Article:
From The Asian Reporter, V31, #5 (May 3, 2021), page 17.
Is it safe to go to big sporting events during
By Carla K. Johnson
The Associated Press
Is it safe to go to big sporting events during the pandemic?
Not yet, but there are ways to make it safer if you go.
"Yelling, chanting, hugging, and generally pouring out our
sports enthusiasm is still not the safest activity," noted
Jennifer Dowd, associate professor of population health at the
University of Oxford and chief scientific officer of Dear
Pandemic, a website that offers expert opinions.
If you do decide to go to a game, outdoor stadiums are safer
than indoor arenas, which wonít be as well ventilated. Venues
that limit attendance and require masks are safer as well. Some
teams are requiring proof of vaccination or a negative test for
Once at the stadium, avoid indoor bars, restaurants, and box
seating, Dowd said. "Spaces that are indoors with lots of people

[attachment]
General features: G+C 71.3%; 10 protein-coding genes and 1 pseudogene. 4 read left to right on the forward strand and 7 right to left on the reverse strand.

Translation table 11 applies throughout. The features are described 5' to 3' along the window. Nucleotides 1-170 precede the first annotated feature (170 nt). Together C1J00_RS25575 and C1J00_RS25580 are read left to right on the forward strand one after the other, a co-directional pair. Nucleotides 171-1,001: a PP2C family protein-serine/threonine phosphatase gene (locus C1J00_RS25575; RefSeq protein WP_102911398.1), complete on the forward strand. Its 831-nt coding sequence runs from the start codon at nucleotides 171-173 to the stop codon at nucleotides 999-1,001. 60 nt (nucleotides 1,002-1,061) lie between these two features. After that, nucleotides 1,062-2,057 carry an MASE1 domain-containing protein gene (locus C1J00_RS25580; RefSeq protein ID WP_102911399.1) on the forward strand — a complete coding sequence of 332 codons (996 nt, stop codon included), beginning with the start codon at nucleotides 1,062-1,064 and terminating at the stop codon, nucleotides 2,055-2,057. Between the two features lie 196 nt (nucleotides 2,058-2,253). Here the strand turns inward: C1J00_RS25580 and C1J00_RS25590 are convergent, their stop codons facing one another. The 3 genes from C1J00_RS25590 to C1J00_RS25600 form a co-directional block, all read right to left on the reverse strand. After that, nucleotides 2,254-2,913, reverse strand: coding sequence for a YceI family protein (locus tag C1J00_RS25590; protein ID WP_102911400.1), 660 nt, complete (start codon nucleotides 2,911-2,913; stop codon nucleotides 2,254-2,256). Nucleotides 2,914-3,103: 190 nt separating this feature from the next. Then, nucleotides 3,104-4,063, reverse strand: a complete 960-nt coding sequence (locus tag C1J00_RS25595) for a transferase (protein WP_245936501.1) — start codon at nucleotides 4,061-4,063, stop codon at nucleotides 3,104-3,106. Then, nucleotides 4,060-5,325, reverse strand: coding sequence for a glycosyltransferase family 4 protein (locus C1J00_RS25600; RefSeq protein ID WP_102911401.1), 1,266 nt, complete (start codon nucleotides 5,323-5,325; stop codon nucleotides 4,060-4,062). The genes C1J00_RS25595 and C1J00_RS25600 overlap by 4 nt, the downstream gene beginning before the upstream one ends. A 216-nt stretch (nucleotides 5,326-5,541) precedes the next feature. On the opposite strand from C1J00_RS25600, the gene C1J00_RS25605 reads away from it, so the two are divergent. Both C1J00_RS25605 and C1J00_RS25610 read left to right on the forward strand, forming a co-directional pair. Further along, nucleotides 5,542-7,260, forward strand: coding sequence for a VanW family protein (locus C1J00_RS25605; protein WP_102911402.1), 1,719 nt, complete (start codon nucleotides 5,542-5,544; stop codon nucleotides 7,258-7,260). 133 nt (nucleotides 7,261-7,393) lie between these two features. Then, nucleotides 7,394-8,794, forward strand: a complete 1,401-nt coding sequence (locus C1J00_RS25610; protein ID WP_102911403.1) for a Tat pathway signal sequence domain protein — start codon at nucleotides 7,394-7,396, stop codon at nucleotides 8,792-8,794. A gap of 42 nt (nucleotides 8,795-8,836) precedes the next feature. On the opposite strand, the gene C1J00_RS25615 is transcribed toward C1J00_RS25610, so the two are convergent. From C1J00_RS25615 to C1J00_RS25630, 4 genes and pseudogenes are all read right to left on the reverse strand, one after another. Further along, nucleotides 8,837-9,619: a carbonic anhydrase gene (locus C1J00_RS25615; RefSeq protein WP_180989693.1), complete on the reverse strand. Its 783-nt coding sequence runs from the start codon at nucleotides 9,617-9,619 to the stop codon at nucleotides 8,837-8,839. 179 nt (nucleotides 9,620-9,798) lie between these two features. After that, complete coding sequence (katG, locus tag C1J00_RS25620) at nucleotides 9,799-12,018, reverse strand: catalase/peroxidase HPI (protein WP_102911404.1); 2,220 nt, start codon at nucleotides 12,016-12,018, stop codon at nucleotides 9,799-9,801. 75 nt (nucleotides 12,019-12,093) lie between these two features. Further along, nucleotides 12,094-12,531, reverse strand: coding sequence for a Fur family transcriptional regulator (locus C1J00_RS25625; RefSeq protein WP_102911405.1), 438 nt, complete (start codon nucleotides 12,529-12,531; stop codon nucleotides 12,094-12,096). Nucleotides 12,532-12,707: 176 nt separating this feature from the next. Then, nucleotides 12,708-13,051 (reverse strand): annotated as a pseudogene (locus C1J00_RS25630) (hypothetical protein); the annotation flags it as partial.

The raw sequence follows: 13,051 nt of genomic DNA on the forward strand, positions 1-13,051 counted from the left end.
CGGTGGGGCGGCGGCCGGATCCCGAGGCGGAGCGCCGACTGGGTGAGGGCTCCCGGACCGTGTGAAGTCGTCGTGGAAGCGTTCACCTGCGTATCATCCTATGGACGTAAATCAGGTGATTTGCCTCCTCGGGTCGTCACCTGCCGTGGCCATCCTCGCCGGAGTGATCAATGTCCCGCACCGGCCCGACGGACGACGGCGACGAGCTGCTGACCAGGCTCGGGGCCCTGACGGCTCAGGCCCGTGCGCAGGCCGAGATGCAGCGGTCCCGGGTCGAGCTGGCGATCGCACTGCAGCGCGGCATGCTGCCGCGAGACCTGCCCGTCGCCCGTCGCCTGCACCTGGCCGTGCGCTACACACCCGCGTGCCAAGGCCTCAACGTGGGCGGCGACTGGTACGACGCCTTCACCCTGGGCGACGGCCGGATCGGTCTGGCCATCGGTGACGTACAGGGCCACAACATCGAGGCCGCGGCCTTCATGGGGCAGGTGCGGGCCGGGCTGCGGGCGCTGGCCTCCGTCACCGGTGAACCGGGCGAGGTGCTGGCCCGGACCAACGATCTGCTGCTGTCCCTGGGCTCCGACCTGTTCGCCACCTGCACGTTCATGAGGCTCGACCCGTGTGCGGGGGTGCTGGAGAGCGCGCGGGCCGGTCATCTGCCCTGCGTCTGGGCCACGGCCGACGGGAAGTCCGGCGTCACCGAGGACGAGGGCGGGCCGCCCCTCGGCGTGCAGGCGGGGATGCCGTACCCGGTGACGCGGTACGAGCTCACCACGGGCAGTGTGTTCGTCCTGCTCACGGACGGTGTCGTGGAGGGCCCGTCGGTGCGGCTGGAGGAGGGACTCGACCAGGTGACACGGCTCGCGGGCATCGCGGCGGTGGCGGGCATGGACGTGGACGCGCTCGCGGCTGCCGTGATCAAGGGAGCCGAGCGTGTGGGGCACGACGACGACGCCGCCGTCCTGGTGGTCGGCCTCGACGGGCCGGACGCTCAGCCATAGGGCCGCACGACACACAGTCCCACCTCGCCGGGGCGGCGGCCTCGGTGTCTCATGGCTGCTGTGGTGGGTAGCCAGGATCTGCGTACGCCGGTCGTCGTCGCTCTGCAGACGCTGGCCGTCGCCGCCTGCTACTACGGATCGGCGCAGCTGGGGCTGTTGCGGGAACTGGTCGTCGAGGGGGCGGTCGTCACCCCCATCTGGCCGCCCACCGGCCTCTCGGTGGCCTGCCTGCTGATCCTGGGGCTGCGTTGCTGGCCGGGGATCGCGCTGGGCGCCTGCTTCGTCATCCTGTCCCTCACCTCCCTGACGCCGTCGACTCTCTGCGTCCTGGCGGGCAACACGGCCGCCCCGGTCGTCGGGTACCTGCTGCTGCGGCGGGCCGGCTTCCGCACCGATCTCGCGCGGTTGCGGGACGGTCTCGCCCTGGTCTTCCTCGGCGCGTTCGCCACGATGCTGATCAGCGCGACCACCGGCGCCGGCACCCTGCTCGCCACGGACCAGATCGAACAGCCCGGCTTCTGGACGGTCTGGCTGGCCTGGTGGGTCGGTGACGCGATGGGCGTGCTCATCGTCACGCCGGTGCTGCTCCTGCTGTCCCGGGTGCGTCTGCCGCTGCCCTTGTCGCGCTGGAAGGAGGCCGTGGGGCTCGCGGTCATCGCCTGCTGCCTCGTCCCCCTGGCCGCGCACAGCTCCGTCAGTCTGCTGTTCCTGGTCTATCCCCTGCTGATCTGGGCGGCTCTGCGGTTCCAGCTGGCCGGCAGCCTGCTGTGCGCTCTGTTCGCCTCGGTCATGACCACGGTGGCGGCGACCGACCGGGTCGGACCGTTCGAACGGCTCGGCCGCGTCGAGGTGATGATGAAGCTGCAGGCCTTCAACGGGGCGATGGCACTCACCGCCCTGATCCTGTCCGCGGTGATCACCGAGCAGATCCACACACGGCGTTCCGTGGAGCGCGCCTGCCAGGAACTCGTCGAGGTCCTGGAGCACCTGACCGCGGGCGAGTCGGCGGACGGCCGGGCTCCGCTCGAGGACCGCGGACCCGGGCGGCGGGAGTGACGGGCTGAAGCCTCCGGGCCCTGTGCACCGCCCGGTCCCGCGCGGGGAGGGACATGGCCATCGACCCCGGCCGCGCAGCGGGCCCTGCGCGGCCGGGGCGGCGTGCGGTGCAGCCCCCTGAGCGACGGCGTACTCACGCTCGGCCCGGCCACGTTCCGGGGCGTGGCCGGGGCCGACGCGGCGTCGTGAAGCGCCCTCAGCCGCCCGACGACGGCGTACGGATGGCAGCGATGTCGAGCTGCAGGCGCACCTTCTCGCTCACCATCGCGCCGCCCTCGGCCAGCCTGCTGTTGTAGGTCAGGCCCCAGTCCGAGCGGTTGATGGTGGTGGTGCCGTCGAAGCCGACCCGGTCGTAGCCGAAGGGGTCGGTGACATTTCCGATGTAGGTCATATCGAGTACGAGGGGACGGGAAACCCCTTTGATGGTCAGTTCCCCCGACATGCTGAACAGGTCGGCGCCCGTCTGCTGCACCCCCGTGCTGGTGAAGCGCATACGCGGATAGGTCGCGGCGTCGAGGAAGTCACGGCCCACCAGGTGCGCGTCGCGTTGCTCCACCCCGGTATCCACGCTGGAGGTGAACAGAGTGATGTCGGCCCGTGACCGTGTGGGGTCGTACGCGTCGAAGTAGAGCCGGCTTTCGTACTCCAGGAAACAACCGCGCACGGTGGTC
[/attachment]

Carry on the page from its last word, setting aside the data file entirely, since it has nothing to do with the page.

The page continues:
eating and drinking without masks are still among the riskiest,"
Going to a game is much safer if youíre fully vaccinated,
notes the Centers for Disease Control and Prevention (CDC). But
the agency advises wearing masks at crowded sports events
regardless of whether youíve had your shots.
Evidence on the safety of big games is mixed. The NFL says it
safely hosted 1.2 million fans at 119 games during the 2020
season. Some studies that havenít yet been vetted by outside
experts have reached differing conclusions about whether the
football season led to more infections. The study findings canít
be certain, since they were based on disease rates in counties,
not on contact tracing investigations.
Dr. Peter Hotez, an infectious disease specialist at Baylor
College of Medicine in Houston, said enough Americans will
likely be fully vaccinated by June or July to see significant
declines in transmission of the virus.
"The risk wonít go to zero," Hotez said, but it will drop
enough that sporting events, restaurants, and larger gatherings
may be much safer.
The CDC offers additional guidance to help sports fans make
decisions as the pandemic continues, such as checking with event
organizers about what safety measures are being taken. An
important reminder: If you have symptoms, are waiting for a
virus test result, or have been exposed to someone whoís
infected, you should stay home, the CDC says.